African-Americans traveling more, but some worried about racial profiling

|
Photo Credit: XiXinXing/Shutterstock

African-Americans are traveling more, thanks to an increase in disposable income and the development of more black cultural and historical sites, according to a Mandala Research survey.

Still, 15% said a fear of racial profiling will impact their decision to travel in the next 12 months. That's higher than fear of airport hassles (13%) or terrorism (11%).

The study also indicated that feeling welcome and knowing there will be other African-Americans at their destination is important to black travelers, with 13% saying they "sometimes fear for my safety traveling to places where there are not a lot of other African-Americans."

The study is a follow-up to Mandala's first look at the African-American traveler, published in 2011.

Since then, spending by African-American travelers has increased from $48 billion to $63 billion. 

Mandala said the increase reflects more than inflation, which alone would have brought the number to just $55 billion.

"Clearly, greater disposable income available to African-Americans over this period has resulted in higher travel spending," the study said.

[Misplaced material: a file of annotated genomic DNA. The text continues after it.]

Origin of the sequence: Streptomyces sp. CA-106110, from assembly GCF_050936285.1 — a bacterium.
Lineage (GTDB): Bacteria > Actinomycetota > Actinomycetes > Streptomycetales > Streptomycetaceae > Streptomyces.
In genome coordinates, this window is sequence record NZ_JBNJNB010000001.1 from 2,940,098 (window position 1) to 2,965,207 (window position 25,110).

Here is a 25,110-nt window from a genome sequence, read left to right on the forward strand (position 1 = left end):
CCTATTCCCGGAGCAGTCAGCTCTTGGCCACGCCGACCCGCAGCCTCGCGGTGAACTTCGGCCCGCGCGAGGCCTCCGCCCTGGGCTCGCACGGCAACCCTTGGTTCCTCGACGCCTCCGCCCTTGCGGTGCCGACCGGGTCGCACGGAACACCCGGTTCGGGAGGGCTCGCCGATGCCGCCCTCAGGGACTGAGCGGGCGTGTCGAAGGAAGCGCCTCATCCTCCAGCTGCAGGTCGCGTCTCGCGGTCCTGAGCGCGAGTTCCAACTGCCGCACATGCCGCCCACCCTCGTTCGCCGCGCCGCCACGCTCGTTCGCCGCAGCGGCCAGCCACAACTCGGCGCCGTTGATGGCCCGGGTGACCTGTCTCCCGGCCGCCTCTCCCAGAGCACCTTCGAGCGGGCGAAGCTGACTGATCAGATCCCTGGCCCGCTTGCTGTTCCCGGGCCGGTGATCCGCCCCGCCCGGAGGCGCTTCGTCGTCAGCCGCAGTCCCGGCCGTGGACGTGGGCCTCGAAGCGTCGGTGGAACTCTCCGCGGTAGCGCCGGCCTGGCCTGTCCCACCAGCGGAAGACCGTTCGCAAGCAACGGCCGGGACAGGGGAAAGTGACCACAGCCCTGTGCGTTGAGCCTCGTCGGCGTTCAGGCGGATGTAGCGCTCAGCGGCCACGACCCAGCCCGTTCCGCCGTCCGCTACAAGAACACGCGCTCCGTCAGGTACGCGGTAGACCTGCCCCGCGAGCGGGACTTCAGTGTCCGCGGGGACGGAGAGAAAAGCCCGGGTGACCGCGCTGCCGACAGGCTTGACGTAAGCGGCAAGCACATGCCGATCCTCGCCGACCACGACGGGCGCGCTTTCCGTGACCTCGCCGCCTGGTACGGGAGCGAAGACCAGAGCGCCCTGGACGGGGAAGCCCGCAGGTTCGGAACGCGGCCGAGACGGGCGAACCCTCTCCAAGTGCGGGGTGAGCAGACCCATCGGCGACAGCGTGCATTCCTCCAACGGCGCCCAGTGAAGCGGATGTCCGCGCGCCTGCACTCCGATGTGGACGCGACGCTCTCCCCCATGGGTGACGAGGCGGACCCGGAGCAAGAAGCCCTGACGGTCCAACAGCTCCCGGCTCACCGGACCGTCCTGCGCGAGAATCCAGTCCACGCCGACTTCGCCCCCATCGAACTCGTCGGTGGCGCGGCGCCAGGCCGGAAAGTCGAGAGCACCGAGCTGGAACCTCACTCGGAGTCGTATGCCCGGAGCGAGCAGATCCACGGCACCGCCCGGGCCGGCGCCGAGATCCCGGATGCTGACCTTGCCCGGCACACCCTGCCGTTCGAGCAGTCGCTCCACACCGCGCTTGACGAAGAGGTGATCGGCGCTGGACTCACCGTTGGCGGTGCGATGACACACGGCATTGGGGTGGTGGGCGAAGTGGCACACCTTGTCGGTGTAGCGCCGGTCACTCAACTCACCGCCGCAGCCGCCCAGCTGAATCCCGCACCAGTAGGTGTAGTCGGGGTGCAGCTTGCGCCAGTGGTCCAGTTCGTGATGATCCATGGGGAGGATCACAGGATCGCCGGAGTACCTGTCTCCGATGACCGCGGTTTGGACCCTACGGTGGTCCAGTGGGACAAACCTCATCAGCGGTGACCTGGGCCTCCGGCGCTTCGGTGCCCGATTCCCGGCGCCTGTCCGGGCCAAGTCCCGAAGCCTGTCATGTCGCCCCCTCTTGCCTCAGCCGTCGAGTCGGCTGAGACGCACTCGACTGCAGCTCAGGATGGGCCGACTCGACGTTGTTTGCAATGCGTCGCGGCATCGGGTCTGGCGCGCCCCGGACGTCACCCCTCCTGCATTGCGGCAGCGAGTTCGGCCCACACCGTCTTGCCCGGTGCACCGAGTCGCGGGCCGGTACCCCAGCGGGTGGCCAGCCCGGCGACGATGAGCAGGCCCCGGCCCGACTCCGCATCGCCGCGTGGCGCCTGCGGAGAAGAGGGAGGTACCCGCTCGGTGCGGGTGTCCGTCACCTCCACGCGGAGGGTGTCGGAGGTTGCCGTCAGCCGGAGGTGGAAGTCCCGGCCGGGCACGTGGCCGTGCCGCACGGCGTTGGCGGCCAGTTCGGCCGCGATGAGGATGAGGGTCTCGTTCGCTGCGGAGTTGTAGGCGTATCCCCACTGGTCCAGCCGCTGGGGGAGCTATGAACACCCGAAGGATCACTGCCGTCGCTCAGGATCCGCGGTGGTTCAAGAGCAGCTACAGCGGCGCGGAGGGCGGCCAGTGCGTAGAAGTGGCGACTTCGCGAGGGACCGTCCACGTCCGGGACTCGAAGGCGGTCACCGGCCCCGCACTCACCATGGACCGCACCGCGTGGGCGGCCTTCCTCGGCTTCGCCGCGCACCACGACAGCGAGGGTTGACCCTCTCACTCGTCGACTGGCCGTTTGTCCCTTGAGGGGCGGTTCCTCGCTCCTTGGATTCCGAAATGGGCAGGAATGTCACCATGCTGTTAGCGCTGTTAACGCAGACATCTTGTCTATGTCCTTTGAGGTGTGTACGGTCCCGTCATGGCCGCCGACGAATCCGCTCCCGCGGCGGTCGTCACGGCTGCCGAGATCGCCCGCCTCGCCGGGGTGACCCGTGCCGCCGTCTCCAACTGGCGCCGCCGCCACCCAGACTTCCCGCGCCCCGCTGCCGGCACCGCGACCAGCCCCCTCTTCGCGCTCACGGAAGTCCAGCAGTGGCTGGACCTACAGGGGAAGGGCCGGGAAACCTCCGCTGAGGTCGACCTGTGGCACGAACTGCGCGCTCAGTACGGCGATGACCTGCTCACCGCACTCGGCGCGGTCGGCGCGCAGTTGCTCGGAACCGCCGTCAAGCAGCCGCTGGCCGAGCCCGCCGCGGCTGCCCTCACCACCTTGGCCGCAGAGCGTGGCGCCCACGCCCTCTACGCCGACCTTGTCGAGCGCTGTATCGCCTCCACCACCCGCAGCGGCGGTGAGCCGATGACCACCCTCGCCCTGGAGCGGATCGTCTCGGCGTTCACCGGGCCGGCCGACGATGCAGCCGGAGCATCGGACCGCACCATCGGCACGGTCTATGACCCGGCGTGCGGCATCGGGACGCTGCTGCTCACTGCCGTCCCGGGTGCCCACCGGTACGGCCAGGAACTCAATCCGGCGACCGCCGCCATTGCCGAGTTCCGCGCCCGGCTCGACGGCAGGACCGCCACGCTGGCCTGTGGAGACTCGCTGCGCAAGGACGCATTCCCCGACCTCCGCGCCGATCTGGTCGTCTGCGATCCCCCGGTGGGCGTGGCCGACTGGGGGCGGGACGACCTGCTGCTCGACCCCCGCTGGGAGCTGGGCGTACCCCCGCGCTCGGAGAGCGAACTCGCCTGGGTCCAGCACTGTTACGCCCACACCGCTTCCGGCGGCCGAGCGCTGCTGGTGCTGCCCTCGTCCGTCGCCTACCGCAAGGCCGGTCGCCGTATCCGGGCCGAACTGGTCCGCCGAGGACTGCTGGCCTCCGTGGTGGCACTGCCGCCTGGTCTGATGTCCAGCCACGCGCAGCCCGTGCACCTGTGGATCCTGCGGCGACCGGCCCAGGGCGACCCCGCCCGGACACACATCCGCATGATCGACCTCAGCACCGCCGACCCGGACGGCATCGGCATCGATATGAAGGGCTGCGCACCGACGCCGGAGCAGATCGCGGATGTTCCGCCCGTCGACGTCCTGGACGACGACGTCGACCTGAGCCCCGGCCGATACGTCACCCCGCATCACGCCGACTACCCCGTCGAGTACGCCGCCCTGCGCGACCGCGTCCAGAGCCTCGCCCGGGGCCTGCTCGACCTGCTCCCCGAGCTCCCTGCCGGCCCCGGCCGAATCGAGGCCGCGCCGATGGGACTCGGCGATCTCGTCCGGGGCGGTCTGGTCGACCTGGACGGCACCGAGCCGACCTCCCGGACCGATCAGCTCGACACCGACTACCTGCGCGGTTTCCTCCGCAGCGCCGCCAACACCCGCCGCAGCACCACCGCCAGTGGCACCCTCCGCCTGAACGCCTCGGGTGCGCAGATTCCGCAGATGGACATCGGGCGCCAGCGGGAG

"We believe additional spending, however, has also been spurred by developments that occurred during and since the Obama administration. The visibility of an African-American president elevated a sense of pride in African-American heritage and spurred the establishment of significant historical and cultural organizations devoted to the African-American experience in the U.S."

The widely promoted National Museum of African American History and Culture in Washington, D.C., also likely contributed to a rise in African-American travel, the study said. Publicity around the 50th anniversary of the King Center and other African-American heritage and cultural sites "demonstrated they are welcoming of African-American travelers."

The top reasons African-Americans cited as negatively impacting their ability to take a leisure trip were being too busy (28%), financial concerns (25%) and concern about the economy (21%).

The survey of 1,018 African-American travelers was conducted online and has a 3% margin of error.

Comments
JDS Travel News JDS Viewpoints JDS Africa/MI